I recently watched the first three seasons of The Affair. For those who aren’t familiar with the show, it’s about a novelist named Noah who is married with four children. He has an affair with a married woman he encounters while visiting his in-laws for the summer and the show “examines the psychological and emotional fallout” of the affair. There’s also a mystery that keeps everyone together.
I found the show to be incredibly fascinating and could write a more in depth post about what I like and what I didn’t like (because there is one aspect to the show that I really didn’t care for), but today I want to talk about one detail that caught my eye in season two. Like, I was on Instagram while I watched the episode and I put my phone down when I saw this particular detail and watched with rapt attention.
Noah gets up early and walks into the bathroom. The counter is covered in books and notebooks and the mirror is filled with post-its. My first thought was, “He’s using the bathroom as an office.” Nah, who actually does that?
Noah Solloway, does. As soon as the thought crossed my mind, Noah pulled out a board with his computer on top, placed it over the sink and got to work. And that, my friends, is genius.
I’m not talking about the working over the sink part. The slightly paranoid part of me worried about water gushing over the computer if the sink somehow turned on. 😁 It’s the making what you have work for you part.
So often I think, “I need this” or “I need that” to get things done. And I know I’m not the only one–I hear it from others as well. I need an office. But if you don’t have space for an office, what nook can you adapt to be a workspace when you’re working? I need a desk. But if you don’t have a desk and can’t afford one or don’t have room for one, how can you create a makeshift desktop that fits the workspace you have? I need a better computer. But is yours functional? And if not, what other way can you get the job done? If you’re a writer, all you really need is paper and pencil. (I actually know someone who drafts each novel by hand and types it when the novel is finished.) I need more time. Can you get up a little earlier or stay up a little later? Can you prepare tools that will help you work “on the go?”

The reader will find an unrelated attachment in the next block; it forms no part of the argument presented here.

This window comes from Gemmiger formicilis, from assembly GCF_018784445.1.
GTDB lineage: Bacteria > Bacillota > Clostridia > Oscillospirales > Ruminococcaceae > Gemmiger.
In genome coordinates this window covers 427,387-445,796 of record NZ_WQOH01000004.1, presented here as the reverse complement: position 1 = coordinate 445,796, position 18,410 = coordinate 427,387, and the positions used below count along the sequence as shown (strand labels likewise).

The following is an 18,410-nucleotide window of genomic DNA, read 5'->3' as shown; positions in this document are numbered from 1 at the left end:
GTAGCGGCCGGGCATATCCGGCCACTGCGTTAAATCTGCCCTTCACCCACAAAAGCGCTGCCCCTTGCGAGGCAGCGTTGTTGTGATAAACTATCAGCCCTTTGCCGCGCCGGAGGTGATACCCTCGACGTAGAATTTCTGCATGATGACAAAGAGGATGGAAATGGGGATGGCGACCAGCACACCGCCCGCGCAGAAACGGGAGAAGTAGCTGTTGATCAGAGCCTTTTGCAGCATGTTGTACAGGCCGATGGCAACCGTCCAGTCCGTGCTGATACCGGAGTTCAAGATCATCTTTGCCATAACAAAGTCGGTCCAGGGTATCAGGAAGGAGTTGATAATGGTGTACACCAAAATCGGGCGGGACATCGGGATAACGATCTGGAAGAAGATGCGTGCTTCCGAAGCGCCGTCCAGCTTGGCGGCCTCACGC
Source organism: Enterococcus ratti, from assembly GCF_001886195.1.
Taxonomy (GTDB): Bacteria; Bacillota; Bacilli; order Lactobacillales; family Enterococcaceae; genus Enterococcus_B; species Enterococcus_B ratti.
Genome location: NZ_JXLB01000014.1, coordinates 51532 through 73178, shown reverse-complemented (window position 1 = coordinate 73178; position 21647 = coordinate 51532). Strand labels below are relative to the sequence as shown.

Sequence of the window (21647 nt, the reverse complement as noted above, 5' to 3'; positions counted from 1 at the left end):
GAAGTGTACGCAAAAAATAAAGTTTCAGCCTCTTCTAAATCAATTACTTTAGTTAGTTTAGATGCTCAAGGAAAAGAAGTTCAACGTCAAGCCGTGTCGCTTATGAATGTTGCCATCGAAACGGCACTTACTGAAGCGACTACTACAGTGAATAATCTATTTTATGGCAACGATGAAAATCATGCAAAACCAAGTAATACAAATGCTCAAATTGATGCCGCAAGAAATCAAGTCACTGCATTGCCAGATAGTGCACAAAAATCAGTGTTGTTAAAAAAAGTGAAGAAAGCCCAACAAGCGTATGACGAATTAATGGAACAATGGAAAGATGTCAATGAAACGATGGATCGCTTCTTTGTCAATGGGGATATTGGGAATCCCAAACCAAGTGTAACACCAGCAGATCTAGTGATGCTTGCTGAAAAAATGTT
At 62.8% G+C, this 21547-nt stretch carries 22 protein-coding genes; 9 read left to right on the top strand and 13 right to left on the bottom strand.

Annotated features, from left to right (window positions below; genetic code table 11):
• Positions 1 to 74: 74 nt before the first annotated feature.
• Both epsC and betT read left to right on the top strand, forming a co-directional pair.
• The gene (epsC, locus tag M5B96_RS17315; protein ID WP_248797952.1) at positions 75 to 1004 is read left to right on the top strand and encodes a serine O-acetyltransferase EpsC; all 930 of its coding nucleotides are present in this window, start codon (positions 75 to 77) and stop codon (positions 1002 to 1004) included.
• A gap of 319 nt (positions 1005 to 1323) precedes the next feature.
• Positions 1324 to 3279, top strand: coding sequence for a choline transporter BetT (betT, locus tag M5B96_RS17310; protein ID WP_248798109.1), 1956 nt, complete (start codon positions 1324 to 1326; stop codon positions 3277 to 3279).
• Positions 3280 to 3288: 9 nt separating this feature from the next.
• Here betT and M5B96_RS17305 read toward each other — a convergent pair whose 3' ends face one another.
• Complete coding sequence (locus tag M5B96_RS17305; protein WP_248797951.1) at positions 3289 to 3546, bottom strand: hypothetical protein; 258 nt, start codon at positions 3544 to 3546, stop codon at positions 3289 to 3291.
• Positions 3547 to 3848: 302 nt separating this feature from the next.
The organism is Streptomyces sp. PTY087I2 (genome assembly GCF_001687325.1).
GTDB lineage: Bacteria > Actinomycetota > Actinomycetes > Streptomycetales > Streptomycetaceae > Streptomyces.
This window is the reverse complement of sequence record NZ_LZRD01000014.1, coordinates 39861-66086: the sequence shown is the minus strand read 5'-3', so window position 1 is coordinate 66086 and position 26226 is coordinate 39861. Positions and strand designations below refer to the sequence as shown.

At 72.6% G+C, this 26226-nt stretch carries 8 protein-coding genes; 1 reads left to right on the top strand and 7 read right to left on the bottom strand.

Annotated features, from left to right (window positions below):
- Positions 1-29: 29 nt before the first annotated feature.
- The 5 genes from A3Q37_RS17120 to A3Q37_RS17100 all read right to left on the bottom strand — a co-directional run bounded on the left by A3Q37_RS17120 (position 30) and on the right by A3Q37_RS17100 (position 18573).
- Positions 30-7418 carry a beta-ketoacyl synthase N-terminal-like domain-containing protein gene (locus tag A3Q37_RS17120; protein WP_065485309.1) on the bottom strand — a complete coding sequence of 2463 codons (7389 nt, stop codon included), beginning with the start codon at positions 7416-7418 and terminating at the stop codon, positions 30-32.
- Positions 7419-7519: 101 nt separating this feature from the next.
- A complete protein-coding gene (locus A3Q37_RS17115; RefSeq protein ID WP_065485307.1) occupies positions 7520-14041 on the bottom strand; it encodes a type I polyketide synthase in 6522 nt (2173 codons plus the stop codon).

And yes, I think there are naturally ebbs and flows to your ability to work, especially if your creative passion isn’t your full-time job. My excuse is often time. I wish I had more time. Sometimes, when I realize this is a constant refrain, I look at things like how much TV I’m watching. And then there are periods like the present. Let me tell ya something: I feel like April is kicking. my. ass. It’s been busy and chaotic. At the beginning of the month my goals for April were to write an hour a day for Camp NaNo (at least I’m not at zero?) and to get through my full editorial calendar for this little space (LOLs… all we need to do is look through recent posts to see how well that turned out). At this point my goal for April is survival.
But when our excuses start to surface and it becomes a regular thing, I think it’s time to examine them. In an ideal world we’d have endless time, the best equipment and tools, the most beautiful and inspiring office space. If we don’t, we need to adapt to whatever our “limitations” are.
So, here’s to making things work! For me that means surviving the week (this was supposed to go up on Wednesday, not Friday) and intentionally carving out time to write in May. I think I’m going to put that time on my calendar so that it can’t be claimed by something else. What does making things work mean for you?
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